‘Most politicians don’t have a good word to say about RTÉ’

Get back in the queue, says one Minister of RTÉ’s requests for funding

Rainy day: RTÉ workers at the company’s headquarters at Donnybrook in Dublin. Photograph: Niall Carson/PA Wire

Rainy day: RTÉ workers at the company’s headquarters at Donnybrook in Dublin. Photograph: Niall Carson/PA Wire

 

In public most politicians and the people who work for them are enthusiastically supportive of RTÉ. They praise the station’s output. They like to be seen with what RTÉ used to call “Ireland’s best-loved personalities”. Tributes to Gay Byrne gushed out of them in recent days. They pay lip service to the idea of public service broadcasting.

In private, though, it is often a different matter. “Most politicians don’t have a good word to say about RTÉ,” says one Cabinet Minister.

“RTÉ thinks the public love them,” says a senior official. “But they don’t.” And therefore, he adds, politicians don’t care about RTÉ.

Many conversations on Thursday with Ministers and officials, from this Government and previous ones, have demonstrated very little sympathy for RTÉ’s predicament.

At Cabinet level, there is little or no sense that RTÉ’s needs will be given priority. In fact, the sense is very much the opposite.

For their part, many journalists and senior management in RTÉ cling to a comfortable but deluded fiction. They think politicians make a distinction between the news and current affairs coverage they may find uncomfortable and the necessity to preserve and fund RTÉ’s journalism and public service mandate.

But in many cases – most, perhaps – politicians don’t make that distinction. They see negative coverage – and all politicians think that most coverage of them is negative – and they think, as one senior official says, “f***ing RTÉ”. Then RTÉ comes looking for money from them.

“They can get back in the queue,” says one Minister.

Montrose ‘inefficiencies’

Politicians tend to take things personally. One Minister, continually vexed by RTÉ’s news stories on the shortcomings of public services, remarks with barely disguised relish that “because of its own programmes”, the station would be aware of the many pressing demands on the public finances.

RTÉ demands for money are contrasted with what politicians in all parties believe are inefficiencies in Montrose and unjustifiably high pay to RTÉ’s stars. Interviewed on Morning Ireland on Thursday, it took Minister for Business Heather Humphreys just three minutes to mention the top salaries in RTÉ – “some workers in RTÉ who are paid more than the Taoiseach, than the prime minister of the UK, and the President of America”.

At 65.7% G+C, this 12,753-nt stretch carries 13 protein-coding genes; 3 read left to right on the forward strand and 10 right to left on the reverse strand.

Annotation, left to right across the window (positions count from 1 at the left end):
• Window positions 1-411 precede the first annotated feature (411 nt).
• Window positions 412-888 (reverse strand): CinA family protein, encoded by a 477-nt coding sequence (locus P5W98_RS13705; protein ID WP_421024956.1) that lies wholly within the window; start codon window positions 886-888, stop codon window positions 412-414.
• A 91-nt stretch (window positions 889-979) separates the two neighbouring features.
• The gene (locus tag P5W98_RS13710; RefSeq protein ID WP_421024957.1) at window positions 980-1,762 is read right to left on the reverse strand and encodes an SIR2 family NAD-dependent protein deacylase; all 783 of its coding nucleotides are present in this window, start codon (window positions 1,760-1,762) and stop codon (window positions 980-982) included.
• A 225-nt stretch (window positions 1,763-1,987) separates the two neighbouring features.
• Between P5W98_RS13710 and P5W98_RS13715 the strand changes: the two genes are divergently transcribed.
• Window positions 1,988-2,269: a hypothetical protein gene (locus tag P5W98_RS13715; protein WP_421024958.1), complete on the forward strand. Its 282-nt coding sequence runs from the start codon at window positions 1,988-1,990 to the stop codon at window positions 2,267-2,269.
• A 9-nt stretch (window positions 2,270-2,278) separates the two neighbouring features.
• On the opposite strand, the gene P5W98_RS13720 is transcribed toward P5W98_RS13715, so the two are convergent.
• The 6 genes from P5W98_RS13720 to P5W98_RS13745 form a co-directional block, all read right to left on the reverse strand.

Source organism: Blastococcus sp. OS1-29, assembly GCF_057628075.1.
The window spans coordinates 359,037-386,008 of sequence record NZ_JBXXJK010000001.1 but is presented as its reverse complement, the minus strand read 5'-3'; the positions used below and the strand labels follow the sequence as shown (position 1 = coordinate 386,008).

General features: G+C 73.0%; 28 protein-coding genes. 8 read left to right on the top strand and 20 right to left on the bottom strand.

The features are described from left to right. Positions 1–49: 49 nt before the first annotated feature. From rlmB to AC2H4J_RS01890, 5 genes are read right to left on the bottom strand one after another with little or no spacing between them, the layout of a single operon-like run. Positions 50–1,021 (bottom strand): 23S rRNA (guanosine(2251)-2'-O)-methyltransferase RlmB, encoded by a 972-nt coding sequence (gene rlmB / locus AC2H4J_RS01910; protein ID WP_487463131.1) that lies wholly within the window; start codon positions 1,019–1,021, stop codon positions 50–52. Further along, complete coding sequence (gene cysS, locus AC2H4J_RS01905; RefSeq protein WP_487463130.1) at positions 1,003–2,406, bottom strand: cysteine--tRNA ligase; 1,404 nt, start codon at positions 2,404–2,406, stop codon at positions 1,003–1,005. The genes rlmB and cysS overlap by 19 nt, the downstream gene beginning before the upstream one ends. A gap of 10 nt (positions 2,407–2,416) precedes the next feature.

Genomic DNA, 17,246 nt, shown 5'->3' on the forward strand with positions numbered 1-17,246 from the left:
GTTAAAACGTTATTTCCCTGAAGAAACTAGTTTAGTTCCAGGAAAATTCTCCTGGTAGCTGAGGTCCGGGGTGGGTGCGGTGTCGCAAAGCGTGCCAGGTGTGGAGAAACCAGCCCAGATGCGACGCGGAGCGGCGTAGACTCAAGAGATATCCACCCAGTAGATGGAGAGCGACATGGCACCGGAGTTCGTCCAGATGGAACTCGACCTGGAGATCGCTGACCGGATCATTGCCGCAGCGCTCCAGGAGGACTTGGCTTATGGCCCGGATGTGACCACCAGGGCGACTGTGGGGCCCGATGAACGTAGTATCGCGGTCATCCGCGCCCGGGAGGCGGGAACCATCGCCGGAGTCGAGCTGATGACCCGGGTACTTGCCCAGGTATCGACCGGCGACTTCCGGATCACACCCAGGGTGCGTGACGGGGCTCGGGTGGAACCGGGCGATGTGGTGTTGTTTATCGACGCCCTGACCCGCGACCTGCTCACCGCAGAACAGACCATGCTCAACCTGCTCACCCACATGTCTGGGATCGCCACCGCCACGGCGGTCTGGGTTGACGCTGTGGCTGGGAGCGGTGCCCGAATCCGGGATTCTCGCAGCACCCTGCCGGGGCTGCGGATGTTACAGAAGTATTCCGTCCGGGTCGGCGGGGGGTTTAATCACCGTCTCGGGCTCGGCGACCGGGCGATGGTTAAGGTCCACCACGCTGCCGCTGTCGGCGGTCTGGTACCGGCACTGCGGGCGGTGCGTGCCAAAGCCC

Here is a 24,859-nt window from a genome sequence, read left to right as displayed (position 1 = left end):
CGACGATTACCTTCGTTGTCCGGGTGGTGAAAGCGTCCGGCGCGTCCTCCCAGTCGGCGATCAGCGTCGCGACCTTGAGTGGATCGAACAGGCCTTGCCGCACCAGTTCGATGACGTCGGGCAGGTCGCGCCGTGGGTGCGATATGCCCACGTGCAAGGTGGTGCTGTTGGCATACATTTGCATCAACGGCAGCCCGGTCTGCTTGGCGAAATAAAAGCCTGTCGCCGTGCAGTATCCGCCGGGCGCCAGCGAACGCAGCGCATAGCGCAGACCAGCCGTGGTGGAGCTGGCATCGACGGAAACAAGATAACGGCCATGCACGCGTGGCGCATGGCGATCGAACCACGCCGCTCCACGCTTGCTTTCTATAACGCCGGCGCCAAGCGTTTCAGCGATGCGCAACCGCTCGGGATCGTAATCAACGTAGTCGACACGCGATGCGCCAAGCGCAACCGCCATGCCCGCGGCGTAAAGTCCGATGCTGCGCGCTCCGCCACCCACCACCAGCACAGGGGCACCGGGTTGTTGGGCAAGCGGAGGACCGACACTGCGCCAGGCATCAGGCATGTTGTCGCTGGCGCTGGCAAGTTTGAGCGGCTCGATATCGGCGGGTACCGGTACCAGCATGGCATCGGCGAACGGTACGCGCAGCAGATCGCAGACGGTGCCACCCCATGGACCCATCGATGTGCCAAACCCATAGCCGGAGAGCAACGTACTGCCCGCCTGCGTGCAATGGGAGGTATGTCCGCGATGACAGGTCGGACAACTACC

Hostility between the broadcaster and government is nothing new. Seán Lemass thought RTÉ should be an arm of the State. Gerry Collins, when he was a Fianna Fáil minister for posts and telegraphs in the 1970s, sacked the entire RTÉ Authority.

Fianna Fáil governments tended to believe RTÉ was populated by left-wingers. By and large, this was true. But when Labour was in government in coalition with Fianna Fáil, the coalition governments felt even more victimised by RTÉ’s coverage.

Water charges

In Fine Gael there is a belief that RTÉ unfairly lacerated the last government at a time when it was struggling to save the country from financial collapse. That belief was at its height during the protests over water charges, for which ministers in that government (some of whom are in office in this one) believed that RTÉ’s reports were acting as cheerleaders.

An irony that several people pointed to is the fact that it was the furious public reaction to water charges that killed off the broadcasting charge that would have helped the station’s financial problems.

To compound the difficulties, the view in Government is that RTÉ’s approach to the current restructuring plan has been unfocused and inept. There are obvious strains between the executives and the board.

“Government is used to public bodies looking for money. RTÉ is by far the most useless public body I’ve seen at it,” says one insider.

Several politicians and senior officials cited the lack of a “champion” in Government. “They have no friends,” said one senior figure.

More constructively, many sources contrasted the approach of An Post – another State body with desperate financial needs recently but which underwent a painful restructuring and persuaded Government to back it with a big funding increase. RTÉ has, to date, done neither.

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